Growing Religious Intolerance In Sudan
Religion & Liberty Online

Growing Religious Intolerance In Sudan

Religious intolerance is increasingly common around the world, and Sudan is one country where Christians are especially vulnerable. As a minority in a nation that is 97 percent Muslim, Christians there are worried that their right to practice their faith freely is more and more at risk. According to Fredrick Nzwili, a two-decade long civil war continues to fester.

The two regions had fought a two-decade long civil war that ended in 2005, following the signing of the Comprehensive Peace Agreement. The pact granted the South Sudanese a referendum after a six-year interim period and independence six months later. In the referendum, the people of South Sudan chose separation.

But while the separation is praised as good for political reasons, several churches in Khartoum, the northern capital, have been destroyed and others closed down along with affiliated schools and orphanages.

Christians in Sudan are facing increased arrests, detention and deportation with church-associated centers being raided and foreign missionaries kicked out, according to the leaders.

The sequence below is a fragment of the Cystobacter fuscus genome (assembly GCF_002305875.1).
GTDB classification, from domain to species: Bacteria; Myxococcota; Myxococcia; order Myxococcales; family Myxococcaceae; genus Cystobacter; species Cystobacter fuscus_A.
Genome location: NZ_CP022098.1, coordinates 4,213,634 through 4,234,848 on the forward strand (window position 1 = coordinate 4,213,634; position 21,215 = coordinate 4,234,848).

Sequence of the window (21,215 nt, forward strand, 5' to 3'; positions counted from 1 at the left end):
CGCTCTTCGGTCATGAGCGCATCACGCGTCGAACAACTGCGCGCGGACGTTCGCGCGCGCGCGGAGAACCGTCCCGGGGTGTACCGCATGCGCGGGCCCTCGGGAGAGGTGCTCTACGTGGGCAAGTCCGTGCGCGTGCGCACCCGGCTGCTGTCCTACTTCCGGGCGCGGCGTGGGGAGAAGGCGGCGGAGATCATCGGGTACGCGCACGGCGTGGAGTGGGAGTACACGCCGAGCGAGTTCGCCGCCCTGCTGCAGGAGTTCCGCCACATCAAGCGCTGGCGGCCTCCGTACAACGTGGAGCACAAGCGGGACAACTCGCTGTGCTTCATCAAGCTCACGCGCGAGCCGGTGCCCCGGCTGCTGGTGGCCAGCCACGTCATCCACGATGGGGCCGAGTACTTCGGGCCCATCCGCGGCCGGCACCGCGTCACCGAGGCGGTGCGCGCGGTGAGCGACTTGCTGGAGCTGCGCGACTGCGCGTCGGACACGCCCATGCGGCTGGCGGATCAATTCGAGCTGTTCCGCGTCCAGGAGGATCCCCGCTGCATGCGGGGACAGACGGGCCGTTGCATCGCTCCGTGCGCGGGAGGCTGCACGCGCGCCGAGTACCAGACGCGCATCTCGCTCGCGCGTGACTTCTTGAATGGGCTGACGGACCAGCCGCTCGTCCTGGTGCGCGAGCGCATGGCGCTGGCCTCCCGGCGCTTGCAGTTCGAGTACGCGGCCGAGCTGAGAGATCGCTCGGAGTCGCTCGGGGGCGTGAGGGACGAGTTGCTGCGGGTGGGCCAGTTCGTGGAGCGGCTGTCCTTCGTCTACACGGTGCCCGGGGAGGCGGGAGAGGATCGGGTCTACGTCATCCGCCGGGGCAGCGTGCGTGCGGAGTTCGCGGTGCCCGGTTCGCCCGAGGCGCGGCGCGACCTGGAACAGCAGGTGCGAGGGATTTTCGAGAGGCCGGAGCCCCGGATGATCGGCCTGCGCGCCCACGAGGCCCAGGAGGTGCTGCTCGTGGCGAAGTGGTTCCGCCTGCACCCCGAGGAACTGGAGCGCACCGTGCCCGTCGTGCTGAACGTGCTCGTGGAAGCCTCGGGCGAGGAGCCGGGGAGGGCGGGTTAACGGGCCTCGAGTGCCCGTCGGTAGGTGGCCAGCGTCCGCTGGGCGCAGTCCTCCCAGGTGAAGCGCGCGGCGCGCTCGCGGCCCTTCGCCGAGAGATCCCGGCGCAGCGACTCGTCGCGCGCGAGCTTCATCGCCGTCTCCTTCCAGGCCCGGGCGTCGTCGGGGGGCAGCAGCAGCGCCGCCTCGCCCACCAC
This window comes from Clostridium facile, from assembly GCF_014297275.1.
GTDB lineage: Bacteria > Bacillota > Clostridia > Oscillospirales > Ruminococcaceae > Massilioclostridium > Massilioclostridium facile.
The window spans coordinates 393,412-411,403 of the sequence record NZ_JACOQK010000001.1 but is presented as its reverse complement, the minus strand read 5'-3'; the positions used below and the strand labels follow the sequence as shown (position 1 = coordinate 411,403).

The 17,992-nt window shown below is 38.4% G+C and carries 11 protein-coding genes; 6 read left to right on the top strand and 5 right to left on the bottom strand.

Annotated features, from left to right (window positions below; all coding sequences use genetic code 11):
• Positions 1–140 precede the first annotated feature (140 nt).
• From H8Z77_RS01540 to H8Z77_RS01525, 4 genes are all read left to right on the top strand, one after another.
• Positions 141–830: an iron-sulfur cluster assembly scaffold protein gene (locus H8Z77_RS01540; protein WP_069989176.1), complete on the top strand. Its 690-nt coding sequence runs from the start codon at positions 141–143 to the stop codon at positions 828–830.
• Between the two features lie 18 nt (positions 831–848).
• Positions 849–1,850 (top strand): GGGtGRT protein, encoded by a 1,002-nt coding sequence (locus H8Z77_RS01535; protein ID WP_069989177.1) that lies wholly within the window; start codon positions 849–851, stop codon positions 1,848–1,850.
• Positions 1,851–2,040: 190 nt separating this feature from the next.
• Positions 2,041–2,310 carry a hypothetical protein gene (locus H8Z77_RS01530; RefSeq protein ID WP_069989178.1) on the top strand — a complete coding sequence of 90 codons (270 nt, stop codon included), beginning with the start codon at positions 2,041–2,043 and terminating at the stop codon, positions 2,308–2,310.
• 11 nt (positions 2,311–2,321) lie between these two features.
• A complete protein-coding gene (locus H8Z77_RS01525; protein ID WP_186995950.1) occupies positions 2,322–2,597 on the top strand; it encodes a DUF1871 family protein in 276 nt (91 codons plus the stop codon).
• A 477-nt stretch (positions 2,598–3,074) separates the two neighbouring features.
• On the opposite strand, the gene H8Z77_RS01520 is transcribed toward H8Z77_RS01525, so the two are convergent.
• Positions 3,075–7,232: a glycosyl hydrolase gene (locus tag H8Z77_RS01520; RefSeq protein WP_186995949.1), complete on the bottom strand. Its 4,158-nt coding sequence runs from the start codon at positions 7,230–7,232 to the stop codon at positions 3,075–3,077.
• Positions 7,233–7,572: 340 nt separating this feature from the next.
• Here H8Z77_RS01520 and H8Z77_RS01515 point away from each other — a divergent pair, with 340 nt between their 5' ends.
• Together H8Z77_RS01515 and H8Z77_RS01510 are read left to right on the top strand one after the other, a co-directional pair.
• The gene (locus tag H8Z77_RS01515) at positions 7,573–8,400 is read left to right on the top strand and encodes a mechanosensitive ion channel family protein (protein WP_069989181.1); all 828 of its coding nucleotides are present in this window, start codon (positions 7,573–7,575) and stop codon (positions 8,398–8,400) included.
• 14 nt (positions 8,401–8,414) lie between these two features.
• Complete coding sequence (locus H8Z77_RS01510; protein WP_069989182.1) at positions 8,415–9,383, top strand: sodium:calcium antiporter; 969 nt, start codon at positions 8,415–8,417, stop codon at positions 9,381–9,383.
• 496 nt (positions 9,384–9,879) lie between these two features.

Christian religious leaders say the situation is becoming more difficult, as Muslim leaders, both in and outside the government, continue to make statements that are construed as anti-Christian. Additionally, the government has declared that no new churches can be built, and one leading Muslim scholar scolded the government for allowing Christians to “boldly” practice their faith.

Many fear the government is trying to eliminate Christianity as it adopts Islamic law, said the Rev. James Par Tap, moderator of the Presbyterian Church of Sudan.

“Many people are being forced out and their property taken away,” Par Tap said. “Even the churches are being taken away. We have been trying to talk to the government, but it’s not easy.”

He said Sudanese churches had been denied many rights in the history of the country. The groups could only get building space on the periphery of cities such as Khartoum. Many Christians are not seen as citizens and often face forced conversion to Islam.

“Church freedom is so constrained (and) holding meetings in the open is a crime,” said the Rev. Barnaba Mathias of the Sudanese Church of Christ. “We have to seek permission from the authorities for such meetings, which is often denied. Our children are not taught Christian education in schools, so we have to gather them somewhere on Fridays to teach them,” he adds.

Read “Christians in Sudan Face Increased Hostility” at

Elise Hilton

Communications Specialist at Acton Institute. M.A. in World Religions.